- Food: This place has a large menu, and is a popular luncheon spot. Highly regarded for quality, service and cleanliness
- Signature drink: The brewery up the street has a capacity of 10 million barrels a year, so it’s Miller Time!
- Capacity: 72 in 1,624 square foot tavern.
- Restrooms: Women’s, men’s rooms, all new, and in their own addition.
- Year Established: Under current ownership since 1984 and in same family’s hands since early 1960s, which is many floods ago.
- Year Building Constructed: Old frame tavern with residence above was constructed in 1898, long before neighborhood was annexed to City of Milwaukee. Remodelings and additions in 1984, 1996, 2003, 2006. Building has been very sensitively restored, and could serve as template for many similar structures in city.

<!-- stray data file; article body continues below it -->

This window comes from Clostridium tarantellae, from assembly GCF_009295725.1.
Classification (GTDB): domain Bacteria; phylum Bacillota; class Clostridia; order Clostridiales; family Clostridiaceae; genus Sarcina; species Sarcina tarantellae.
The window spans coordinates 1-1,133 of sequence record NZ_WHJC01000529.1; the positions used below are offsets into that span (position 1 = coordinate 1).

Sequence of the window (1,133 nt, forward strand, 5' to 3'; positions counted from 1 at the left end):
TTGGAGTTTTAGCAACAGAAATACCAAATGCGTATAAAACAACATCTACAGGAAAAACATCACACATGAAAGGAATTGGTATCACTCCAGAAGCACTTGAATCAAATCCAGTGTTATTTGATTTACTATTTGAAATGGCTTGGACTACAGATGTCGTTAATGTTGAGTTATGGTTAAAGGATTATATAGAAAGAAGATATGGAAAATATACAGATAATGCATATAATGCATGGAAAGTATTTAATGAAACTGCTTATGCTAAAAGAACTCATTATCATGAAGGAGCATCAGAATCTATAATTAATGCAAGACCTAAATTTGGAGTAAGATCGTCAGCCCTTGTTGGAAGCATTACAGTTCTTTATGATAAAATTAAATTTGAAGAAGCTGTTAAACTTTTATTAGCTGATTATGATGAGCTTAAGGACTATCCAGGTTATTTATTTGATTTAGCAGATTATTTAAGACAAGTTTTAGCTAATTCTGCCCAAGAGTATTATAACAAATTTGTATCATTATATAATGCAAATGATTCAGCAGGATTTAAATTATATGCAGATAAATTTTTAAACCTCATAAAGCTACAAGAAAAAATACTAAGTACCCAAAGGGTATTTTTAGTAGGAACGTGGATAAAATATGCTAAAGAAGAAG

- Estimated Annual Rent: Tavern: 1,624 s.f. @ $7.95 / s.f. = $12.910 / annum rent according to City Assessor estimates. Property is assessed at $10,400 for the 4,157-square-foot lot [$2.50 /s.f.] and $139,600 for the 2,448-square-foot. building for a total assessed valuation of $150,000. Taxes of $4,582.66 are current on the installment plan. Operator owns building.
- Walk Score: 36 out of 100, “Car Dependent.” This may be a bit harsh for a location that is just two blocks south of W. Wisconsin Ave. Once you get out of the Valley, there are plenty of nearby places to walk.
- Transit Score 47 out of 100, “Some Transit.” You don’t need any buses down here, since there is nowhere to go in the landlocked little neighborhood. Again, just go up the hill and there are buses galore.
- Games of Chance: 5 amusement machines.
- Games of Skill: Used to have a pool table, but that was back in 1965. Those were the days.
- Aldermanic District: 10th Michael Murphy, Common Council President
- Police District: 3
- Premise Description: 1st Floor
Hours of Operation